Current neural network-based classifiers are susceptible to adversarial examples even in the black-box setting, where the attacker only has query access to the model. In practice, the threat model for real-world systems is often more restrictive than the typical black-box model of full query access. We define three realistic threat models that more accurately characterize many real-world classifiers: the query-limited setting, the partial-information setting, and the label-only setting. We develop new attacks that fool classifiers under these more restrictive threat models, where previous methods would be impractical or ineffective. We demonstrate that our methods are effective against an ImageNet classifier under our proposed threat models. We also demonstrate a targeted black-box attack against a commercial classifier, overcoming the challenges of limited query access, partial information, and other practical issues to attack the Google Cloud Vision API.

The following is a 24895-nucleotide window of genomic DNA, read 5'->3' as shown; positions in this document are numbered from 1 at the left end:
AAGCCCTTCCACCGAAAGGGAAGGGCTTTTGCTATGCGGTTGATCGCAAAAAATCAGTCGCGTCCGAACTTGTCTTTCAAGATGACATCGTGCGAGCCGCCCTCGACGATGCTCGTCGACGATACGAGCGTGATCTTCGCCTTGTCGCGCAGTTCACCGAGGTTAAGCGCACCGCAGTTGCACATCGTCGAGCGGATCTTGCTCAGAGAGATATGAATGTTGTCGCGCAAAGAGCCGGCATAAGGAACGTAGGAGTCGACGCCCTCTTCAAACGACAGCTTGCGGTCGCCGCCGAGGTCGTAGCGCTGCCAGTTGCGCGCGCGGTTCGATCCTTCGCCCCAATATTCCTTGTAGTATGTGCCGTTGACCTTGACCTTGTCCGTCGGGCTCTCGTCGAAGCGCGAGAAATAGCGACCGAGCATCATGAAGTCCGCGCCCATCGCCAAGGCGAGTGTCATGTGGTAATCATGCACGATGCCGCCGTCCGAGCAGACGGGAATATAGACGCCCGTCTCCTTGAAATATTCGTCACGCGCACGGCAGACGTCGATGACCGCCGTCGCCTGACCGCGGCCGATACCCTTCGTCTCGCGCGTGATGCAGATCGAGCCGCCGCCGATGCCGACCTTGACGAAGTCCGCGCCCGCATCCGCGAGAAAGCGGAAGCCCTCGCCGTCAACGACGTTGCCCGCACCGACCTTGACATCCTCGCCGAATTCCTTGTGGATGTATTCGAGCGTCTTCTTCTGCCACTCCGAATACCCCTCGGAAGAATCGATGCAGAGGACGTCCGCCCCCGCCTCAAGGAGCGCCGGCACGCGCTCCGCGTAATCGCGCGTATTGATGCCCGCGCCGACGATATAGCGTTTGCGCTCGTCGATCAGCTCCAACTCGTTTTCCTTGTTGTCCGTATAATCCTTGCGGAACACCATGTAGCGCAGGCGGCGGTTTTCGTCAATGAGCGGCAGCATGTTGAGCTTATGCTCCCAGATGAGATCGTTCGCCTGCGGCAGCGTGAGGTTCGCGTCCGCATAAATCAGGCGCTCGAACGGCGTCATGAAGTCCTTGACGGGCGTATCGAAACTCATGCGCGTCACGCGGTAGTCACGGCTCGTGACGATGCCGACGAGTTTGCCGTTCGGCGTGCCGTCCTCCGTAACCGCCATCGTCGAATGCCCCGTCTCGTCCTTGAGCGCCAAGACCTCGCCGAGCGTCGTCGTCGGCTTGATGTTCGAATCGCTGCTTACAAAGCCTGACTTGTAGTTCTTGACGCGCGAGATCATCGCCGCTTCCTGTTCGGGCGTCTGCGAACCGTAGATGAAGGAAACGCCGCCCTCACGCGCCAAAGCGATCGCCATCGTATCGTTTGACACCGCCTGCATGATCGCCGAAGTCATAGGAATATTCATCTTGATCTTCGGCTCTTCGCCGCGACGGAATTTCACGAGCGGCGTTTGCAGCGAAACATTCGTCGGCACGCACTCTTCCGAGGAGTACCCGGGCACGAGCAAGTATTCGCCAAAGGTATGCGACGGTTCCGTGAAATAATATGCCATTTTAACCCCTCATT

Many machine learning algorithms are vulnerable to almost imperceptible perturbations of their inputs. So far it was unclear how much risk adversarial perturbations carry for the safety of real-world machine learning applications because most methods used to generate such perturbations rely either on detailed model information (gradient-based attacks) or on confidence scores such as class probabilities (score-based attacks), neither of which are available in most real-world scenarios. In many such cases one currently needs to retreat to transfer-based attacks which rely on cumbersome substitute models, need access to the training data and can be defended against. Here we emphasise the importance of attacks which solely rely on the final model decision. Such decision-based attacks are (1) applicable to real-world black-box models such as autonomous cars, (2) need less knowledge and are easier to apply than transfer-based attacks and (3) are more robust to simple defences than gradient- or score-based attacks. Previous attacks in this category were limited to simple models or simple datasets. Here we introduce the Boundary Attack, a decision-based attack that starts from a large adversarial perturbation and then seeks to reduce the perturbation while staying adversarial. The attack is conceptually simple, requires close to no hyperparameter tuning, does not rely on substitute models and is competitive with the best gradient-based attacks in standard computer vision tasks like ImageNet. We apply the attack on two black-box algorithms from Clarifai.com. The Boundary Attack in particular and the class of decision-based attacks in general open new avenues to study the robustness of machine learning models and raise new questions regarding the safety of deployed machine learning systems. An implementation of the attack is available as part of Foolbox at https://github.com/bethgelab/foolbox .